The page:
I only make Irish soda bread once a year. Not because it's difficult--it really isn't. But because it's so darn easy and delicious that I'd do nothing but sit atthetable, eating slice after slice of the bread (preferablywarm out of the oven), slathered in butter and honey.
In honor of St. Patrick's day coming up, and in advance of showing you a fun and special party I threw together on Saturday, I wanted to share my family's favorite Irish soda bread recipe.
Basically, you just push the coil down a bunch of times (squishy squishy squish!), and in just a few seconds, you have a perfectly beaten, frothy egg. It's way faster and more comprehensive than using a whisk or a fork.
I don't know how easy these things are to find these days, unfortunately. I had a friend, an accomplished baker herself, come over while I was using my egg beater and exclaim, "Oh that's what it's for! I've seen it in my mom's kitchen, and I always thought it was a really crappy whisk!" It does make a pretty pathetic whisk, but it's awesome at what it's intended to do. And fun. I can't emphasize the sheer enjoyment of the boingy, squishy action of beating an egg with this tool enough. If you ever see one in a resale shop, pick it up. It's worth it.
Back to the recipe.
4) Stir the wet and dry ingredients together until blended. Place the dough on a floured surface, and knead until smooth, about two or three minutes.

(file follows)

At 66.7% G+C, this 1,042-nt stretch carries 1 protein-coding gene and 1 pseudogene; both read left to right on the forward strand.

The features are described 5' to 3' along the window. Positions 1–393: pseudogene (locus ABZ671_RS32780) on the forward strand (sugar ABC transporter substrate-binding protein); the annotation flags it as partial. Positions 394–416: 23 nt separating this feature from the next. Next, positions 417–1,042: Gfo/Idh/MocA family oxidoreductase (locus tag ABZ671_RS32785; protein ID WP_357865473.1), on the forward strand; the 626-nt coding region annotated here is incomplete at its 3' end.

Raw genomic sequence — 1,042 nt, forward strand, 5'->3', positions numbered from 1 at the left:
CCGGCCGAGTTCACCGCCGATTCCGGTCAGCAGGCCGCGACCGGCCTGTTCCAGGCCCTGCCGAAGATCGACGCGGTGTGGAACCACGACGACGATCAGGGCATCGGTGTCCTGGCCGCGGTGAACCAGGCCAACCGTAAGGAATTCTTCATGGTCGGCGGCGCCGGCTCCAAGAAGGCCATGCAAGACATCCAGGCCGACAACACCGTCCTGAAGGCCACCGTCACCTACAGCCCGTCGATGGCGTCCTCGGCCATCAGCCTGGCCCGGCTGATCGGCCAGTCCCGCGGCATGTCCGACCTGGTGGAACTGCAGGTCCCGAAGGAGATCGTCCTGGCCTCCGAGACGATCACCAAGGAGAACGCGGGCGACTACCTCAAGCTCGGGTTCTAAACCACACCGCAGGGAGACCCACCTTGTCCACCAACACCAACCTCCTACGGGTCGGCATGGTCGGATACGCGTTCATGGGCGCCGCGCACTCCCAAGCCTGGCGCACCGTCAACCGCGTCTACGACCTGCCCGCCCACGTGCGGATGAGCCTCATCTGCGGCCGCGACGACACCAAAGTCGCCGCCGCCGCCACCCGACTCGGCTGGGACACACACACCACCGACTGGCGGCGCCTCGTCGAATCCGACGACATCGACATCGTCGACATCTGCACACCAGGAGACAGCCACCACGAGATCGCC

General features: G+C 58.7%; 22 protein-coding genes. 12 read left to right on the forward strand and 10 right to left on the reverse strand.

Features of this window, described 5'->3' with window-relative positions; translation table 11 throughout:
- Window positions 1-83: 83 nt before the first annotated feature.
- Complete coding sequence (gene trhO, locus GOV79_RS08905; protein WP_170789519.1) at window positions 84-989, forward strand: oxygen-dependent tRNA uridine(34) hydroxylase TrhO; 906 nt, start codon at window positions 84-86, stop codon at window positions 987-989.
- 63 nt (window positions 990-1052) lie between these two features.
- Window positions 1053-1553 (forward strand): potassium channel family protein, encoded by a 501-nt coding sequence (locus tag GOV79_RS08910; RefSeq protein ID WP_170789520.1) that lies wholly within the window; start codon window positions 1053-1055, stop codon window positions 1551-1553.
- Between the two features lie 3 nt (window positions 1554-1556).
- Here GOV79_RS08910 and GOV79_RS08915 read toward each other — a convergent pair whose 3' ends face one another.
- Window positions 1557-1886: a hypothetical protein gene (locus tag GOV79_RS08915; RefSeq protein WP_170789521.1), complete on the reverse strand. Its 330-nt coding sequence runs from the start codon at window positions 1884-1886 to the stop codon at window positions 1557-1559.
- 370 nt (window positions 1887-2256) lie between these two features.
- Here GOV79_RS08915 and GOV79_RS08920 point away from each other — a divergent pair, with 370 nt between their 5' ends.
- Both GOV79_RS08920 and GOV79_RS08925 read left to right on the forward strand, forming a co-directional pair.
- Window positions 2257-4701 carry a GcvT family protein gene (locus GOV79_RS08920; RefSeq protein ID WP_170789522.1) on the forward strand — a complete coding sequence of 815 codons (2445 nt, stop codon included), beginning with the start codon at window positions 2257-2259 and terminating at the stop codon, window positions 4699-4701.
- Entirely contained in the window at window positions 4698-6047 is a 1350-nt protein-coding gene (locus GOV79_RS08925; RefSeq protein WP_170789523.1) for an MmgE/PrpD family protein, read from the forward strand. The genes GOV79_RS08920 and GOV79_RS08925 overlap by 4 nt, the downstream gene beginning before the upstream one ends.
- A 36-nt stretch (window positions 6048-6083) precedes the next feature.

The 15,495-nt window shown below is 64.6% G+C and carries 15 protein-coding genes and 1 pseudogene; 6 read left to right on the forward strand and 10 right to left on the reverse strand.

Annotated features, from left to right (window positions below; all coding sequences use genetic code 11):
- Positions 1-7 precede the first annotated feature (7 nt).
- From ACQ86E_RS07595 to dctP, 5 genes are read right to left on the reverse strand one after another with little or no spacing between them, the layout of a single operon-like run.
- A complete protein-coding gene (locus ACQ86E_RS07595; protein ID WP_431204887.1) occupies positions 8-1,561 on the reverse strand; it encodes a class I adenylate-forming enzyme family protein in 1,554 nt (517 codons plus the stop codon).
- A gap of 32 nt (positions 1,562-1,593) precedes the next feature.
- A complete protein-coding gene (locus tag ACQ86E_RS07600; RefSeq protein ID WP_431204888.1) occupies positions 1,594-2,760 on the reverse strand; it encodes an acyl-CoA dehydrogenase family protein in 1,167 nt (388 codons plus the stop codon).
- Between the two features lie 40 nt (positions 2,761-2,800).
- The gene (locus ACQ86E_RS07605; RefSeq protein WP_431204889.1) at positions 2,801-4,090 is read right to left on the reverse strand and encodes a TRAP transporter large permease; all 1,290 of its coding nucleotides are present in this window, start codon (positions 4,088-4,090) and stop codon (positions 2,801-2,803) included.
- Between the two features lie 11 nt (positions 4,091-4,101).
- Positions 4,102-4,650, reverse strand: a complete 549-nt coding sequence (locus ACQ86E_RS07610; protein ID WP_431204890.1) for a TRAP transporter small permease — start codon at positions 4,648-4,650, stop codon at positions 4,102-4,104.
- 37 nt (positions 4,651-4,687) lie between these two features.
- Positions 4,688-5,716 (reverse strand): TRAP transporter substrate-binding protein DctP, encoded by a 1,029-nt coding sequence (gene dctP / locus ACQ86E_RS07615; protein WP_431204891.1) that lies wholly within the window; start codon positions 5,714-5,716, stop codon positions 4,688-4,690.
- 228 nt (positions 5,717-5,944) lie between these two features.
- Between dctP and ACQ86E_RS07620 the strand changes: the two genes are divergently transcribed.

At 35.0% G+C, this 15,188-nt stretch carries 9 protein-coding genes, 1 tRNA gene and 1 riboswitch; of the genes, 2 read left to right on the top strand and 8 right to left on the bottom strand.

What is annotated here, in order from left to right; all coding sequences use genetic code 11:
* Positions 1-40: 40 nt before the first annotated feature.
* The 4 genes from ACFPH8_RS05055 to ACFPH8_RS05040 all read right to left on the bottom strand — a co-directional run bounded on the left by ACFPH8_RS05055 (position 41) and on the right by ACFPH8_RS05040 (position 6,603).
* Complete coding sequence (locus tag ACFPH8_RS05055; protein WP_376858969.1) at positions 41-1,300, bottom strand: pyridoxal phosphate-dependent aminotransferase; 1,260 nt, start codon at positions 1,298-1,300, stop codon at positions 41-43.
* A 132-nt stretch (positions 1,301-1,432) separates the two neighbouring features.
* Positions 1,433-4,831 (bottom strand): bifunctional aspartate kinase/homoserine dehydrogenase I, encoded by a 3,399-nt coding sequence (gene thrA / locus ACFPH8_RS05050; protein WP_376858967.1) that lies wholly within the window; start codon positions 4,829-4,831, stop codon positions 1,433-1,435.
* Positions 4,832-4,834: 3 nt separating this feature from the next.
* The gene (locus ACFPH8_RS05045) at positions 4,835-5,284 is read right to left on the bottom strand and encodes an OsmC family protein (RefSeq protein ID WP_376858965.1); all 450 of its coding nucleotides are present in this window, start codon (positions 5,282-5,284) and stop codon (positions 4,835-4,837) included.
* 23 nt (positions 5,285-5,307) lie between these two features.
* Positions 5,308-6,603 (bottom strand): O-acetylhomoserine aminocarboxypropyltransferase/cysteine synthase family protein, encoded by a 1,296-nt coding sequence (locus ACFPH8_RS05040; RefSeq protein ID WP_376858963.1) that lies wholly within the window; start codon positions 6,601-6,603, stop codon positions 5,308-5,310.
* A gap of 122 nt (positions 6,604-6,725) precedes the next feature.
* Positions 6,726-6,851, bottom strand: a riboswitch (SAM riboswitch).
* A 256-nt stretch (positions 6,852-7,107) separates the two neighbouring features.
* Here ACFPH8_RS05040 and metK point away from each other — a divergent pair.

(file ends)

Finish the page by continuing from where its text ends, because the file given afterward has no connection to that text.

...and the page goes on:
Note: remember to take your rings off before this step.
5) Divide dough in twopartsand shape into smooth, round loves. Put each round of dough in its own greased 8" pie or cake pan, and press down until the dough fills the pan. Use a floured, sharp knife to cut a cross in the top of each loaf. Each cut should be about a half inch deep.
6) Bake 35-40 minutes at 375, until the bread is a light golden brown color.
This stuff is seriously delicious, especially straight out of the oven, warm, with butter and honey.
And for what it's worth, the recipe is pretty forgiving, too. I forgot to add the butter the last time I made the bread. It was still darn good! It works fabulously with egg beaters instead of real eggs, and milk curdled with lemon juice instead of buttermilk. Of course, I recommend the recipe as written for the very best product.
Is it authentic? Perhaps not the most authentic recipe out there. But it's seriously delicious. Tom Bracken, head of the Bracken School of Irish Dancing, an actual Irish man, gave the bread rave reviews yesterday, and said it was the best Irish soda bread he's had in this country. Until I can get to Ireland and do an exhaustive search for the best Irish soda bread out there (I'm ready and willing, if anyone wants to sponsor this effort, by the way), this recipe is good enough for me.